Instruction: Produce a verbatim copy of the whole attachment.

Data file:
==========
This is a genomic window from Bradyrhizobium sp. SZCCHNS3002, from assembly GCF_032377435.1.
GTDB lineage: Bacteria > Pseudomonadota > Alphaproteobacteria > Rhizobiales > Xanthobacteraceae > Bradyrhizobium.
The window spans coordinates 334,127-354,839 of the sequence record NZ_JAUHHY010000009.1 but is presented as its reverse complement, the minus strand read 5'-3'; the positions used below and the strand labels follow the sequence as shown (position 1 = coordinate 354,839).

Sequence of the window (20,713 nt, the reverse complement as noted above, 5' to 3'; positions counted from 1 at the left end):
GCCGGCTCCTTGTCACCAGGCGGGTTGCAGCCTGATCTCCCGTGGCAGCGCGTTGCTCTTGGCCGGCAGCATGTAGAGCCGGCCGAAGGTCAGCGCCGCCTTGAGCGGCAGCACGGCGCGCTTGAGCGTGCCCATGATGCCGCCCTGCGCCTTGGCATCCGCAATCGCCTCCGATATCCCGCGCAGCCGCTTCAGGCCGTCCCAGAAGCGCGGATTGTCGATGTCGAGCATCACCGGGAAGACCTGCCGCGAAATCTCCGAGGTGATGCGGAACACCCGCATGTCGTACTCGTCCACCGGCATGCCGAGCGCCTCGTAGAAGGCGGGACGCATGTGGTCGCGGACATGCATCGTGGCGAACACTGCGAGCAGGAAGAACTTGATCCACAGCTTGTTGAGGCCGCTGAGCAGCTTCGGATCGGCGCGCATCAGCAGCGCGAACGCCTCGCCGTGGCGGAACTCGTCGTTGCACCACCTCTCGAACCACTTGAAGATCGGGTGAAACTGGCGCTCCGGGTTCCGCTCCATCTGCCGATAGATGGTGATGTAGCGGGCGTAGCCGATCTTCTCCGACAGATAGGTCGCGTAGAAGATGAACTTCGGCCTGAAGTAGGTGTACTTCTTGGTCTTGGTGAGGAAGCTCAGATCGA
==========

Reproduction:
This is a genomic window from Bradyrhizobium sp. SZCCHNS3002, from assembly GCF_032377435.1.
GTDB lineage: Bacteria > Pseudomonadota > Alphaproteobacteria > Rhizobiales > Xanthobacteraceae > Bradyrhizobium.
The window spans coordinates 334,127-354,839 of the sequence record NZ_JAUHHY010000009.1 but is presented as its reverse complement, the minus strand read 5'-3'; the positions used below and the strand labels follow the sequence as shown (position 1 = coordinate 354,839).

Sequence of the window (20,713 nt, the reverse complement as noted above, 5' to 3'; positions counted from 1 at the left end):
GCCGGCTCCTTGTCACCAGGCGGGTTGCAGCCTGATCTCCCGTGGCAGCGCGTTGCTCTTGGCCGGCAGCATGTAGAGCCGGCCGAAGGTCAGCGCCGCCTTGAGCGGCAGCACGGCGCGCTTGAGCGTGCCCATGATGCCGCCCTGCGCCTTGGCATCCGCAATCGCCTCCGATATCCCGCGCAGCCGCTTCAGGCCGTCCCAGAAGCGCGGATTGTCGATGTCGAGCATCACCGGGAAGACCTGCCGCGAAATCTCCGAGGTGATGCGGAACACCCGCATGTCGTACTCGTCCACCGGCATGCCGAGCGCCTCGTAGAAGGCGGGACGCATGTGGTCGCGGACATGCATCGTGGCGAACACTGCGAGCAGGAAGAACTTGATCCACAGCTTGTTGAGGCCGCTGAGCAGCTTCGGATCGGCGCGCATCAGCAGCGCGAACGCCTCGCCGTGGCGGAACTCGTCGTTGCACCACCTCTCGAACCACTTGAAGATCGGGTGAAACTGGCGCTCCGGGTTCCGCTCCATCTGCCGATAGATGGTGATGTAGCGGGCGTAGCCGATCTTCTCCGACAGATAGGTCGCGTAGAAGATGAACTTCGGCCTGAAGTAGGTGTACTTCTTGGTCTTGGTGAGGAAGCTCAGATCGA